It's Equal Pay Day, which brings awareness to the fact that women make 78 percent of what men make in the United States. But that's just on average. If you look at different subgroups of women, it becomes apparent that there are many factors the make the wage gap worse. Some women make as much as or even more than their male counterparts, whereas others make less by an even greater margin than average.
When discussing any feminist issue, it's important to consider intersectionality — the way that factors like race, class, sexuality, age, and disability affect some people's experience of sexism. Otherwise, we risk focusing on problems that disproportionately affect privileged women. The wage gap is no exception to this rule: It hurts women across the board, but particular groups are even more vulnerable.
When you look at the factors that make the pay gap worse, it also becomes clear that women's advancement isn't going to solve the problem. Often, women in the highest, most stable positions experience a wage gap equal to or greater than those in lower positions. Rather than simply urging women to negotiate and persevere, we need to change the system.
Here are several factors that can make the wage gap even worse for certain women.
A 2014 study by the National Partnership for Women and Children found that working mothers make 71 percent of what working fathers make. U.S. Census Bureau data indicate that overall, women made 79 percent of what men made that year. This means women are penalized for being moms. On top of this, several experts told NBC, many women experience workplace discrimination because they're pregnant or others believe that they could become pregnant.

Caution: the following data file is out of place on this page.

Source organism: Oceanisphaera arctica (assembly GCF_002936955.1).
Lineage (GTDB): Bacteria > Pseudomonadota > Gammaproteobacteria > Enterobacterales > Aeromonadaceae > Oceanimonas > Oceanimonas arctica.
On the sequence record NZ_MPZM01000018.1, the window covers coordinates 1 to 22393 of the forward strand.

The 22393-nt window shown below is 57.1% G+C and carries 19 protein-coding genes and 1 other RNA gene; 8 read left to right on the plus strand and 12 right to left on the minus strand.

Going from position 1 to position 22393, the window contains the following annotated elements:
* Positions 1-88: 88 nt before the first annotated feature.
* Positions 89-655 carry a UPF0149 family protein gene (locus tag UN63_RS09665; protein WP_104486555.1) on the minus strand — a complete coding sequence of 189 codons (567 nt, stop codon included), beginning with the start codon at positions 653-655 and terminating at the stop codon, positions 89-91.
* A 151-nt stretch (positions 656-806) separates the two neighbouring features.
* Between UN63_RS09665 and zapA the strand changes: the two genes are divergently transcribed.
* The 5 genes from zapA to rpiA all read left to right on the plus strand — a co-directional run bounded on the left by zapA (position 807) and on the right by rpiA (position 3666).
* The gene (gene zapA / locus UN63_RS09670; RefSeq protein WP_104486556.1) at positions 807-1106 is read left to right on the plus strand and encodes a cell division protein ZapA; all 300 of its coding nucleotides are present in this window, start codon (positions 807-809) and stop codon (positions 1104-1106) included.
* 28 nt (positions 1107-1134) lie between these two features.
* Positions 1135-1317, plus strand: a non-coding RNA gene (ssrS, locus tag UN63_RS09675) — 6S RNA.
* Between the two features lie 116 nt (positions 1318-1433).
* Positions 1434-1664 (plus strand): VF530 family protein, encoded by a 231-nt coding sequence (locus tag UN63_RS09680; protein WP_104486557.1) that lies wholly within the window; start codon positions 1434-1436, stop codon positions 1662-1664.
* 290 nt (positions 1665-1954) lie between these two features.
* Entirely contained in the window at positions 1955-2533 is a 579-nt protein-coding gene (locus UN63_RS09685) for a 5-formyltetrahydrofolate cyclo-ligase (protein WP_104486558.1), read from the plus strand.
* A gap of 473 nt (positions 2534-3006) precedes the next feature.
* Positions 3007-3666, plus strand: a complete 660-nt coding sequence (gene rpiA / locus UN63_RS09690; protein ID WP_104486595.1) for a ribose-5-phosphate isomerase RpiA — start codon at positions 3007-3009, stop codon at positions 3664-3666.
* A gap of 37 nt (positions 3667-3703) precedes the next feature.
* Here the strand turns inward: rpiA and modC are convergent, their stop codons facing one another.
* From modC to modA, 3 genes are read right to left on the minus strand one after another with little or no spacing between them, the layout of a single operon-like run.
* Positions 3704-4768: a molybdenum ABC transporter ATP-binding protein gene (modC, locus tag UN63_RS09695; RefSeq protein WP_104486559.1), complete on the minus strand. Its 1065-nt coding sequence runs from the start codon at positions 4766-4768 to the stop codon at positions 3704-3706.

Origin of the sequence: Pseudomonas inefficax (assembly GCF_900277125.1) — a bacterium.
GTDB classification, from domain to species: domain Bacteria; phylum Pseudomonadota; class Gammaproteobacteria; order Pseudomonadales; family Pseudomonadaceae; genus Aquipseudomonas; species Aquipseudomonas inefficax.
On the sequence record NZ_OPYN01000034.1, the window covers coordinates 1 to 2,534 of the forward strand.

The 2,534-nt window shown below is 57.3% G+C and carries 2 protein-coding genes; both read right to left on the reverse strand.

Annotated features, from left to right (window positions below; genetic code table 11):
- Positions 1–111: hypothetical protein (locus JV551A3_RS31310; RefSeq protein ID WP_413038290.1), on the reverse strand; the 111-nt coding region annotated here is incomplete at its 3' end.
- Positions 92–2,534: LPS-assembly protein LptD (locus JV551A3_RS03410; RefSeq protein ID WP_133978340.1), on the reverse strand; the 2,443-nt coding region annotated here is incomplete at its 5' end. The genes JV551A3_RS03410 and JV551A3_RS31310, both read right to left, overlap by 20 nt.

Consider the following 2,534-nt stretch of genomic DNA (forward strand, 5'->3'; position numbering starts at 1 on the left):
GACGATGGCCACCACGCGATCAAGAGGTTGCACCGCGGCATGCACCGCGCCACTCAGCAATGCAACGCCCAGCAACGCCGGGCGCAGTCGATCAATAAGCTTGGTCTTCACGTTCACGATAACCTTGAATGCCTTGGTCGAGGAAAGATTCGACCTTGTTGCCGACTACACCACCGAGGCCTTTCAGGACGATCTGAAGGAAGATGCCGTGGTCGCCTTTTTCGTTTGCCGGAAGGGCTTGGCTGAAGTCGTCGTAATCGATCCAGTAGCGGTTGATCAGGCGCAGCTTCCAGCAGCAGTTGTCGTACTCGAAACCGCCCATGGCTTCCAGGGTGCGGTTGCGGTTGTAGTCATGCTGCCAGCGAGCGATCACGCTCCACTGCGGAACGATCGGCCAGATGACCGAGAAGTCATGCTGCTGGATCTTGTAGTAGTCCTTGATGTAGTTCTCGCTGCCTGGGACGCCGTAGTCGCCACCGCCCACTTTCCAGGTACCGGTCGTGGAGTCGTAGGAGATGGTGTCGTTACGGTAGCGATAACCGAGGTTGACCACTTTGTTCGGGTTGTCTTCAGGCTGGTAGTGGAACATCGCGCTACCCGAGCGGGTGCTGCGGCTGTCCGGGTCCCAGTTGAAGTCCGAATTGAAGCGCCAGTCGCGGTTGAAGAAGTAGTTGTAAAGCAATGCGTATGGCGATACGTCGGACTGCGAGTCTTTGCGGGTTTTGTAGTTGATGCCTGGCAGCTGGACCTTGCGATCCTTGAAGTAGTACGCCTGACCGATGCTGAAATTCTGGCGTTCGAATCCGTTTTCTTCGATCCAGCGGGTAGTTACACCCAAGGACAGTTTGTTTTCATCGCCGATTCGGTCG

According to U.S. Bureau of Labor statistics, Latina women make 61 percent of what white men make, and black women make 68 percent. Black and Hispanic people make less money across the board regardless of gender.
According to the U.S. Census Bureau, people with disabilities make about three quarters of what people without disabilities make. Over half of people with disabilities earned less than $25,000 in 2012, and people with disabilities were three times more likely to be unemployed than those without disabilities.
4. Career Advancement
You might think the way to achieve equal pay would be to advance your career, but several studies suggest that the wage gap is the worst at the top. A recent study from the Graduate Management Admission Council found that, among women with MBAs, those in entry-level jobs make 85 percent of what men do, while those in executive roles make 80 percent. And a report released today from the job-searching site Hired found that women at tech companies receive three percent less than men on average, but the one exception is those with two or fewer years of experience, who actually receive seven percent more. Women with six years or more of experience had the lowest salary expectations compared to men.
According to 2014 Bureau of Labor statistics, women 35 and over earn only 76 and 81 percent of what men do, while younger women earn more like 90-92 percent. This could be because ageism at work affects women disproportionately.
6. Full-Time, Salaried Status
Bureau of Labor statistics show that the wage gap is smaller for those working part-time and those paid by the hour, which suggests that the supposedly most stable jobs — full-time, salaried positions — actually put women at a disadvantage. Regardless of gender, part-time positions pay less overall and there are far more women in them, so it seems most women are likely to make less no matter what type of contract they have. Again, the goal should not be to change women's career choices but to change the system.
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